Due to the large quantities of natural gas stored in deep ocean hydrates, hydrate reservoirs are a substantial energy resource. Hydrates concentrate methane by as much as a factor of 164. As such, several natural gas transportation and storage systems using gas hydrates have been studied, and many of them are nearing practical use. In these systems, the hydrate is produced as a slurry by a spray process at approximately 7 megapascal (MPa), and then shaped into pellets. The use of a spray process, instead of a conventional stirred vessel is necessary in order to reach high hydrate concentrations in the hydrate-ice system. This paper presented a new procedure to produce a bulk of concentrated methane hydrate in a static traditional reactor at moderate pressure, controlling pressure and temperature in the interval between ice melting and the hydrate equilibrium curve. This paper discussed the experimental procedure which included formation of methane hydrate at approximately 5 MPa and 2 degrees Celsius in a reaction calorimeter at a volume of two liters. Results were also discussed. It was concluded that the procedure seemed suitable for the development of a gas hydrate storage and transport technology. It was found that the spray procedure took more time, but could be sped up and made continuous by using two vessels, one for hydrate formation and the other for hydrate concentration. The advantage was the production of a concentrated hydrate, using a simpler equipment and working at lower pressures respect to the spray process. 9 refs., 5 figs.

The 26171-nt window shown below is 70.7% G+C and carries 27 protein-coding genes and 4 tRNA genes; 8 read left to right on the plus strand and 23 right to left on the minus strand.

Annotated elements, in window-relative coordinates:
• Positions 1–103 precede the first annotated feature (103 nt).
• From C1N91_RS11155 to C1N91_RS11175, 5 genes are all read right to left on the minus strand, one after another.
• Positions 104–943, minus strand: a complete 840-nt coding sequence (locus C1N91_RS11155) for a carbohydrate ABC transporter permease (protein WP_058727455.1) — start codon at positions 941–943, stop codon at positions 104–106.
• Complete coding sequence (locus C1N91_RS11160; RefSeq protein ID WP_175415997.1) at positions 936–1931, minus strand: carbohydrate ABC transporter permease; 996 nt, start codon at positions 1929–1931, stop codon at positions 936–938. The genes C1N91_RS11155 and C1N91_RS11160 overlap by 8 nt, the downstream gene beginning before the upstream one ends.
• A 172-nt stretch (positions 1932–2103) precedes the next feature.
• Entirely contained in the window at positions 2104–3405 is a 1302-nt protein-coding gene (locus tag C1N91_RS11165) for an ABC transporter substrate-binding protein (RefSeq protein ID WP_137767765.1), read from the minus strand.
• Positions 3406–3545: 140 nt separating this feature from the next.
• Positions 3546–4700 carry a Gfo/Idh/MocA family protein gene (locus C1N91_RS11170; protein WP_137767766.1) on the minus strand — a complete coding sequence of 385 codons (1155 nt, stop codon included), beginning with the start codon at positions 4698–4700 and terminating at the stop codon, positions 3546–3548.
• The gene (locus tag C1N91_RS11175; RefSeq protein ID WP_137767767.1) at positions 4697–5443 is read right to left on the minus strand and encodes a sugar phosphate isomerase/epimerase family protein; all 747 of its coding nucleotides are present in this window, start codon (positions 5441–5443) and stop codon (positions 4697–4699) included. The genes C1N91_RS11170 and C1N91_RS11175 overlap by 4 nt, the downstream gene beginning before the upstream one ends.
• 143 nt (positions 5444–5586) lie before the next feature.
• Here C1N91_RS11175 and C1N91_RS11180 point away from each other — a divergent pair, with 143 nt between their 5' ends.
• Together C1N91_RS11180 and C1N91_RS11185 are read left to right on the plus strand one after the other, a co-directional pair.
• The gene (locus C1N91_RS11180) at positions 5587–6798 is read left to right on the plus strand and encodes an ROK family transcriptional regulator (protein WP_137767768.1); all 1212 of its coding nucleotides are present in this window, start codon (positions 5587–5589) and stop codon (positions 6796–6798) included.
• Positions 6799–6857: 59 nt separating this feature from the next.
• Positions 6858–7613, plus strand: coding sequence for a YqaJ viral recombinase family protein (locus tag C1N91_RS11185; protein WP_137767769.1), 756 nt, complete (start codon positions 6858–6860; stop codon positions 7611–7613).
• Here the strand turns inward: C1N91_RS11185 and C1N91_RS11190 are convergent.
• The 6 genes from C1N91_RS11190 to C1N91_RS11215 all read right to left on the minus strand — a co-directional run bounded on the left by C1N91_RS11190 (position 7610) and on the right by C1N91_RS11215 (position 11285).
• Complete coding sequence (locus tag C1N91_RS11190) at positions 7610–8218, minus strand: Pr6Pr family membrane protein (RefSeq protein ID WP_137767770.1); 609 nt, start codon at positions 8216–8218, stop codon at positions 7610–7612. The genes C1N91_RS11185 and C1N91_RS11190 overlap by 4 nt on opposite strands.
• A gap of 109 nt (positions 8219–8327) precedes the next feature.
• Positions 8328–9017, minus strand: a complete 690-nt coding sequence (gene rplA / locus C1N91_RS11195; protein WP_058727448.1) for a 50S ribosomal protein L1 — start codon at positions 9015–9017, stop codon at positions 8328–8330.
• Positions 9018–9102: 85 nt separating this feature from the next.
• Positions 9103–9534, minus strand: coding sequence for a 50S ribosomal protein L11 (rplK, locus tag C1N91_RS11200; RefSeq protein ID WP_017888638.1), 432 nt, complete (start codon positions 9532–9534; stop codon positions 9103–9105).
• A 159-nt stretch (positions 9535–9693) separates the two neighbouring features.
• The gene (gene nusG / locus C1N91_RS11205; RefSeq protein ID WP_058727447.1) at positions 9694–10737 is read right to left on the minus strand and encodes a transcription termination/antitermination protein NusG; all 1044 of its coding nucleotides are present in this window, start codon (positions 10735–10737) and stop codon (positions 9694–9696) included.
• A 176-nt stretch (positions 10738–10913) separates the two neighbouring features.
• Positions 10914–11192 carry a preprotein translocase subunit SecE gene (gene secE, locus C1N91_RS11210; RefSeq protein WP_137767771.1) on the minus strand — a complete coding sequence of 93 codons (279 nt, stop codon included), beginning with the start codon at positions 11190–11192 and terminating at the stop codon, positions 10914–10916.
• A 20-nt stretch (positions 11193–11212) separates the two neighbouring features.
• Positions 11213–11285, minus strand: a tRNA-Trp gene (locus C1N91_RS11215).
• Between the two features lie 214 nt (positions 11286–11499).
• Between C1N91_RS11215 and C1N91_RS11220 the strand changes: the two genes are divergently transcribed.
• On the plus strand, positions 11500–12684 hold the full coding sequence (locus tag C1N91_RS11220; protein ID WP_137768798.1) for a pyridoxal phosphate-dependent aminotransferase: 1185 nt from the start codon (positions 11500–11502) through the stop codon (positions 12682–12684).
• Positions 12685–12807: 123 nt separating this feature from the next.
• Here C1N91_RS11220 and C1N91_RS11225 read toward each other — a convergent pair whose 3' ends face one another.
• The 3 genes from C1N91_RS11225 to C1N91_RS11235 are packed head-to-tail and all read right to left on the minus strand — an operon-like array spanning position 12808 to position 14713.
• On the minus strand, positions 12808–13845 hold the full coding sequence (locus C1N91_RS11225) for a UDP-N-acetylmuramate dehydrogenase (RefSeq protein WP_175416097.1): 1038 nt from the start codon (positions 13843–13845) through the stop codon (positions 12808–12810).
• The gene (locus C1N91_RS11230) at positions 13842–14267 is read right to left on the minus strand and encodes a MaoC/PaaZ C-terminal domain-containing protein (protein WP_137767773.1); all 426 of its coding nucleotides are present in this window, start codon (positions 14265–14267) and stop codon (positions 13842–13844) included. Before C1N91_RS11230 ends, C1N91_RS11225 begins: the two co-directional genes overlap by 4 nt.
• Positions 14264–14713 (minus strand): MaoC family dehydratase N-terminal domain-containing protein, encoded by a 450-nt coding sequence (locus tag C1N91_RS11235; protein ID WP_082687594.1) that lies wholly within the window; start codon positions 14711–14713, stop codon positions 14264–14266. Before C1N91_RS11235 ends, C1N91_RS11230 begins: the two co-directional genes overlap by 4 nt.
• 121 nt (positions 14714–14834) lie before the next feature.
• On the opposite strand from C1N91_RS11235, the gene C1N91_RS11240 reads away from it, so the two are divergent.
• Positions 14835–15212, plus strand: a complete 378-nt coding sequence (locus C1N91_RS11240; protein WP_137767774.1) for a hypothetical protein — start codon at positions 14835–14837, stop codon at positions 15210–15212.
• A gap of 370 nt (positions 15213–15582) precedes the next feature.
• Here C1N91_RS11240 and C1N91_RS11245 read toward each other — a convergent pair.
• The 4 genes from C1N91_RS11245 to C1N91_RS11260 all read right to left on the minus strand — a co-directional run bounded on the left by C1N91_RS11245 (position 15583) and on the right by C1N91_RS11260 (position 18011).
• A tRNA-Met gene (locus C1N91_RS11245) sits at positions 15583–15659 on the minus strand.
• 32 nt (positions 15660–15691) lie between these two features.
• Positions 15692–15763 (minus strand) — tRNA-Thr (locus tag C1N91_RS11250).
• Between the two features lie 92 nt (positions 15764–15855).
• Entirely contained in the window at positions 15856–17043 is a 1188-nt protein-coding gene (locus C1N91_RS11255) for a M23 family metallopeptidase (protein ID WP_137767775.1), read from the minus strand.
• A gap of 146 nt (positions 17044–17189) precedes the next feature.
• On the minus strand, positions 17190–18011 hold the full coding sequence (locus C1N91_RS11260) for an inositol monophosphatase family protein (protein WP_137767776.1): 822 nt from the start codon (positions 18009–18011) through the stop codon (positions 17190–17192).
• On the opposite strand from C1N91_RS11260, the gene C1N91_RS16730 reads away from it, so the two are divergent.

3. Plasma Separation Process: Betacell (BCELL) code: User's manual. [Bipolar barrier junction

    Energy Technology Data Exchange (ETDEWEB)

    Taherzadeh, M.

    1987-11-13

    The emergence of clearly defined applications for (small or large) amounts of long-life and reliable power sources has given the design and production of betavoltaic systems a new life. Moreover, because of the availability of the plasma separation program, (PSP) at TRW, it is now possible to separate the most desirable radioisotopes for betacell power generating devices. A computer code, named BCELL, has been developed to model the betavoltaic concept by utilizing the available up-to-date source/cell parameters. In this program, attempts have been made to determine the betacell energy device maximum efficiency, degradation due to the emitting source radiation and source/cell lifetime power reduction processes. Additionally, comparison is made between the Schottky and PN junction devices for betacell battery design purposes. Certain computer code runs have been made to determine the JV distribution function and the upper limit of the betacell generated power for specified energy sources. A Ni beta emitting radioisotope was used for the energy source and certain semiconductors were used for the converter subsystem of the betacell system. Some results for a Promethium source are also given here for comparison. 16 refs.